There have been a number of recent teen suicides in the LGBTQ community.
This has really broken my heart and the hearts of many.
In response to these tragedies, Dan Savage started the "it gets better" project as a way to give a little hope to teens everywhere.
Sadly, LGBTQ teens are 4 times more likely to commit suicide in comparison to heterosexual teens.
Homophobic and transphobic bullying are an everyday reality in high school's across the nation. And at the end of the day, countless teens have no place to go, but back "home" to family situations that are often filled with bullying and abuse.
It's important that we come together as a community and find ways to make our city more supportive and safe for all youth, and that we encourage youth to fully be who they are.
Youth need to know that it does get better...and we need to make it better.
I created a short video for youth, as my contribution to the "it gets better" project:
Let's all be part of this much needed shift...
Wednesday, July 14, 2010
Pride was fantastic this year!
I danced through the parade on the Youthline float...in between 2 giant cardboard printouts that read:
"There are NO emergency shelters for LGBT youth in Canada"
"1/3 of homeless youth are LGBT"
I am so thankful that Youthline helped raise awareness to the growing issue of LGBTQ youth homelessness and the lack of support available here in Toronto.
It was a wonderful experience to finally spread this message at such an important event. I can only hope that amongst the crowds of thousands of people squirting water guns and dancing to music....that this message was heard. I can only hope that someone focused their camera lens onto the words and walked away thinking about this. Because here in this beautiful city of Toronto...25-40% of the homeless youth population are LGBTQ and we still don't have a specialized emergency shelter - shame.
Tuesday, February 9, 2010
Queer West Motto – Building a Community
Strengthening the City
ShOUT “Unconference” A Participant-Facilitated Discussion
Out on the Streets: Queer, Young and Homeless in Toronto
Queer West is launching the First new ShOUT Queer Youth Forum event on Wednesday February 24, 2010 @ Masaryk-Cowan Community Centre (Parkdale). You're Invited.
ShOUT is a monthly Open Space technology “Unconference” A Participant-Facilitated Discussion, designed For and By Queer Youth and Young Adults, including their friends and allies in West Central Toronto Ontario.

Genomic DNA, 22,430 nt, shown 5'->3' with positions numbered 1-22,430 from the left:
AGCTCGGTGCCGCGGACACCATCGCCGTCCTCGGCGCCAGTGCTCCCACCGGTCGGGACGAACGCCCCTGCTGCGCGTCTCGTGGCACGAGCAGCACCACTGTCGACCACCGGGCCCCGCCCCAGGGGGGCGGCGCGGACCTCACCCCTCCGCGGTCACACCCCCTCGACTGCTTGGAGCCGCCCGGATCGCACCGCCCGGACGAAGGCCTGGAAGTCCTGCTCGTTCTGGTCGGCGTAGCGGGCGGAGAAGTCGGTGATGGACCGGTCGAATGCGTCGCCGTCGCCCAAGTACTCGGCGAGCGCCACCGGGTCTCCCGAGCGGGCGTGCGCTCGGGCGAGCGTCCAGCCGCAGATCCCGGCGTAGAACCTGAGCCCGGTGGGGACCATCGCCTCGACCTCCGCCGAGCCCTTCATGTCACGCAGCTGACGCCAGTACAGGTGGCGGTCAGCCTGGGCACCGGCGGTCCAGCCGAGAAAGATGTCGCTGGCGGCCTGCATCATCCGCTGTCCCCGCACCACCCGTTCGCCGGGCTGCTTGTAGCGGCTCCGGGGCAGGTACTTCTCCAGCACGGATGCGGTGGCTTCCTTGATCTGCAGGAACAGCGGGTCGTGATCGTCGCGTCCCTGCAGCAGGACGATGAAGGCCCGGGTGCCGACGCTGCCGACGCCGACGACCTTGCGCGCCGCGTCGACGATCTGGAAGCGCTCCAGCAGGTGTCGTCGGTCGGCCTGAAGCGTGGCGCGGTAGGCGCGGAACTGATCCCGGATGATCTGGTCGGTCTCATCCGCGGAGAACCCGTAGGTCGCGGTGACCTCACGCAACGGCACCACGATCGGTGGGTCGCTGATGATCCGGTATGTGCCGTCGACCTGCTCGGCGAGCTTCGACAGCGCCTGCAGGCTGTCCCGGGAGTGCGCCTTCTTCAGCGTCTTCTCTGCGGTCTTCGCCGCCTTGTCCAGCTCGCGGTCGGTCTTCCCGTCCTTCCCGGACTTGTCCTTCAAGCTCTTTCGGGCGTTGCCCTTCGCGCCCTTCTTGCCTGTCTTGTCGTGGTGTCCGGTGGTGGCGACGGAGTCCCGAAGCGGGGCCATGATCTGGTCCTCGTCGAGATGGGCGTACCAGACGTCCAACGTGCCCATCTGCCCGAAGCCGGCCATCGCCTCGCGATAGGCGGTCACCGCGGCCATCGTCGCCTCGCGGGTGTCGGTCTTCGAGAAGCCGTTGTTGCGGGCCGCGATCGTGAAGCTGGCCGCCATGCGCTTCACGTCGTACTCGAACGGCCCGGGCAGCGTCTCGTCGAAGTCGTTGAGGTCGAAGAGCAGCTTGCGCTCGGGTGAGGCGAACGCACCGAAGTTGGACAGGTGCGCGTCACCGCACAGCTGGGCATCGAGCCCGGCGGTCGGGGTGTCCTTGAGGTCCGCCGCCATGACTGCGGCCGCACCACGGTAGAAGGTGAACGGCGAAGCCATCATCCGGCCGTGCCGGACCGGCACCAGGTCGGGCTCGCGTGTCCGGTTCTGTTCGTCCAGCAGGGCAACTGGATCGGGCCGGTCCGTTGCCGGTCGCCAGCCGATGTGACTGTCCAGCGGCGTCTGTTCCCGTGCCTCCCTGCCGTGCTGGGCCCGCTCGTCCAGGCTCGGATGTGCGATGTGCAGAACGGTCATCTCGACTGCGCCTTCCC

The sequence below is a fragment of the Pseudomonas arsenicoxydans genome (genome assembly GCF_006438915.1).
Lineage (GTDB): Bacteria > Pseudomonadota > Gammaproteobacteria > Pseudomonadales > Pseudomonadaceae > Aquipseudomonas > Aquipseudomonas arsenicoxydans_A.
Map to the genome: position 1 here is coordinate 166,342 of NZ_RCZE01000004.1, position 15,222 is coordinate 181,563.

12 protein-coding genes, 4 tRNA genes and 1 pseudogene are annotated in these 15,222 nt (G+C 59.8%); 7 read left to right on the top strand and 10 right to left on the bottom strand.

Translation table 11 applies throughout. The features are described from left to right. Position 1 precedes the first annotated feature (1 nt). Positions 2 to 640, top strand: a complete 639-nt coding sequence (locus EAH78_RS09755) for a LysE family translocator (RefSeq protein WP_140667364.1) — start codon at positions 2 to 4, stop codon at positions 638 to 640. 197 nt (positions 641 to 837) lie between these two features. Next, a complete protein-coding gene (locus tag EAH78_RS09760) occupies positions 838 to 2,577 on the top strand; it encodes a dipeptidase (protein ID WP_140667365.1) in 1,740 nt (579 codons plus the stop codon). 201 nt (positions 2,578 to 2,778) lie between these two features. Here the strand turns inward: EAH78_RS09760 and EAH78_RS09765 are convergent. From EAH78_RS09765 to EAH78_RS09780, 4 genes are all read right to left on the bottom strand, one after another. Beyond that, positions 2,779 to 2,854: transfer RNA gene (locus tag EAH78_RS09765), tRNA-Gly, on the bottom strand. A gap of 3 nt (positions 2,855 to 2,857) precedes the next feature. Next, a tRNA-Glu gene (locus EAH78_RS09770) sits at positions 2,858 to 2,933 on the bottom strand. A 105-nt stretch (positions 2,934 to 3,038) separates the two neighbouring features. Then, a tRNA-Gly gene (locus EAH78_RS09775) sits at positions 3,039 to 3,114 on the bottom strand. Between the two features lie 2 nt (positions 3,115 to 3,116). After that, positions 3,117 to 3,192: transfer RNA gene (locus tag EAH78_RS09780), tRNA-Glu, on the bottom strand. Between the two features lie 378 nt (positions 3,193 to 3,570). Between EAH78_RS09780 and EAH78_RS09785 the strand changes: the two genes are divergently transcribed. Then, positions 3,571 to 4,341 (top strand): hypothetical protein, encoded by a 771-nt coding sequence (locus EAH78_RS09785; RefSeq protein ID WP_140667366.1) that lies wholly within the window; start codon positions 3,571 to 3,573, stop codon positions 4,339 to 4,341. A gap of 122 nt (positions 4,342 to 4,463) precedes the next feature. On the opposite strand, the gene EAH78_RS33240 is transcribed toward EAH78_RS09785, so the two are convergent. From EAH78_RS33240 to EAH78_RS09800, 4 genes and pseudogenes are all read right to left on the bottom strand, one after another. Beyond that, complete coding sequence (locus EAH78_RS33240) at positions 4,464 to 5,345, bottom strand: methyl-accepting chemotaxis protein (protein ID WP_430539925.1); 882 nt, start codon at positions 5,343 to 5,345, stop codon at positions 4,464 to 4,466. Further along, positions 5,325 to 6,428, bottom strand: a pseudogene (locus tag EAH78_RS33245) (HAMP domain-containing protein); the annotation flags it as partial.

Mix and Mingle with our panelists and the six members from the Beehive Collective, who worked hard putting tonight’s event together for you. All Generation-Y volunteers. The Queer West Board of Directors will also be present. Philip Cairns, Jaclyn Isen and Michel F. Paré.
There will be Art Show and Works by Ilona Abramovich
The SHOUT evening is Free and Wheelchair Accessible. Vegetarian food, cupcakes and green tea, will be provided.
Wed. Feb 24 event runs from 6:30 pm to 8:30 pm at the Masaryk-Cowan Community Centre
220 Cowan Avenue (Toronto Parkdale)
Out on the Streets. Young, Queer and Homeless in Toronto
Some LGBT youth find their sexual orientation an additional barrier within already limited services for homeless.
-Short film screening (problem, research being done, solutions? Support?)
– Reframing “home” in queer terms
-Community kinship as queer family
-Where’s the support from Toronto AIDS/HIV Organizations?
Disclaimer: Please note that participation in ShOUT! Queer West Youth and Young Adult Program does not necessarily reflect the sexual orientation or gender identity of its participants in any particular way.
Ilona Abramovich is a PhD student in the Adult Education and Community Development program at the University of Toronto – OISE.
Her research interests focus on LGBTQ youth homelessness, youth culture, and support services. The main question that drives Ilona’s work and passion is “where is the support?” She strives to find where the support is for LGBTQ youth who are homeless in Toronto and to help share the voices of a population of people who are often silenced and unheard.
Abramovich is interested in arts-informed research and media activism and is always thinking of new ways to spread awareness and hope.
She paints on canvas, wood, and concrete – using acrylics, spray paint, nails, wire, and screens. Ilona is inspired by pink skies, observation, and hope. Her Web Site: http://www.ilona6.com/
Max Baru was born in Moscow on November 4th, and currently resides in Toronto Parkdale .
Baru is a member of Parkdale Street Writers group (A weekly writing workshop for Street Youth). His work focuses on contemporary fiction, and explores unconventional romance, issues of identity, and gender as well as attempts to distort social perceptions. Baru’s work often contains undercurrents that reflect his views on mental health issues, and although often presented through a dark motif emphasizes self-preservation. Baru is currently a volunteer at Dandyhorse (Cycling) Magazine and most recently his poetry has been featured by the Hot-Sauced Words poetry reading series. Baru was an attendee at our Queer Expressions a night of Poetry and Spoken Word at The Press Club on January 24, 2010